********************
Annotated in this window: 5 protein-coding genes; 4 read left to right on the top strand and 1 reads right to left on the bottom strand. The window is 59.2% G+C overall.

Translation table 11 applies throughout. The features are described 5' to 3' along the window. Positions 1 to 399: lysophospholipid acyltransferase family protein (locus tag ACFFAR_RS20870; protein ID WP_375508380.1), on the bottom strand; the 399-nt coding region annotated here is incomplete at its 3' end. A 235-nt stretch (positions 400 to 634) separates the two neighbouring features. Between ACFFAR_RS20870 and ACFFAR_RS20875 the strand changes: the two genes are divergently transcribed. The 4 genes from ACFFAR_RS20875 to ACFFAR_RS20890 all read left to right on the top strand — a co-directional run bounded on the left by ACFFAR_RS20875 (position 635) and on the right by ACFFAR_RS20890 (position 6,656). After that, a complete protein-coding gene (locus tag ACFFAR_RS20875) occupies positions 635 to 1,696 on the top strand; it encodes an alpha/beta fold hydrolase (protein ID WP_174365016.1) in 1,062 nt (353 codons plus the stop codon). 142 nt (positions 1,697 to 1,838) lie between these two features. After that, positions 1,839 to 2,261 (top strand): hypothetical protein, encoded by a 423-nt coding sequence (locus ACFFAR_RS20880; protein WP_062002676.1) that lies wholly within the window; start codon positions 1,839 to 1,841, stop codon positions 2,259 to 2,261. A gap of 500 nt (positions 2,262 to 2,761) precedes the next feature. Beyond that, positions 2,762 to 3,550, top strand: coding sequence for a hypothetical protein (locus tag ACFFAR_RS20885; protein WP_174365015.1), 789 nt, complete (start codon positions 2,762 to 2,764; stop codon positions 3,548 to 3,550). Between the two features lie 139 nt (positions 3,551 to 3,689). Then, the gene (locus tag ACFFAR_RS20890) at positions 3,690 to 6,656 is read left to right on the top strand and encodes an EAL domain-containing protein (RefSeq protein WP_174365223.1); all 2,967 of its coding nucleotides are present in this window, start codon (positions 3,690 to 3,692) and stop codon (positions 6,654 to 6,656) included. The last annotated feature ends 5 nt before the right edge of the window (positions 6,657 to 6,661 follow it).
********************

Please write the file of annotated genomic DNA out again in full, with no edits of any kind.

Annotated in this window: 5 protein-coding genes; 4 read left to right on the top strand and 1 reads right to left on the bottom strand. The window is 59.2% G+C overall.

Translation table 11 applies throughout. The features are described 5' to 3' along the window. Positions 1 to 399: lysophospholipid acyltransferase family protein (locus tag ACFFAR_RS20870; protein ID WP_375508380.1), on the bottom strand; the 399-nt coding region annotated here is incomplete at its 3' end. A 235-nt stretch (positions 400 to 634) separates the two neighbouring features. Between ACFFAR_RS20870 and ACFFAR_RS20875 the strand changes: the two genes are divergently transcribed. The 4 genes from ACFFAR_RS20875 to ACFFAR_RS20890 all read left to right on the top strand — a co-directional run bounded on the left by ACFFAR_RS20875 (position 635) and on the right by ACFFAR_RS20890 (position 6,656). After that, a complete protein-coding gene (locus tag ACFFAR_RS20875) occupies positions 635 to 1,696 on the top strand; it encodes an alpha/beta fold hydrolase (protein ID WP_174365016.1) in 1,062 nt (353 codons plus the stop codon). 142 nt (positions 1,697 to 1,838) lie between these two features. After that, positions 1,839 to 2,261 (top strand): hypothetical protein, encoded by a 423-nt coding sequence (locus ACFFAR_RS20880; protein WP_062002676.1) that lies wholly within the window; start codon positions 1,839 to 1,841, stop codon positions 2,259 to 2,261. A gap of 500 nt (positions 2,262 to 2,761) precedes the next feature. Beyond that, positions 2,762 to 3,550, top strand: coding sequence for a hypothetical protein (locus tag ACFFAR_RS20885; protein WP_174365015.1), 789 nt, complete (start codon positions 2,762 to 2,764; stop codon positions 3,548 to 3,550). Between the two features lie 139 nt (positions 3,551 to 3,689). Then, the gene (locus tag ACFFAR_RS20890) at positions 3,690 to 6,656 is read left to right on the top strand and encodes an EAL domain-containing protein (RefSeq protein WP_174365223.1); all 2,967 of its coding nucleotides are present in this window, start codon (positions 3,690 to 3,692) and stop codon (positions 6,654 to 6,656) included. The last annotated feature ends 5 nt before the right edge of the window (positions 6,657 to 6,661 follow it).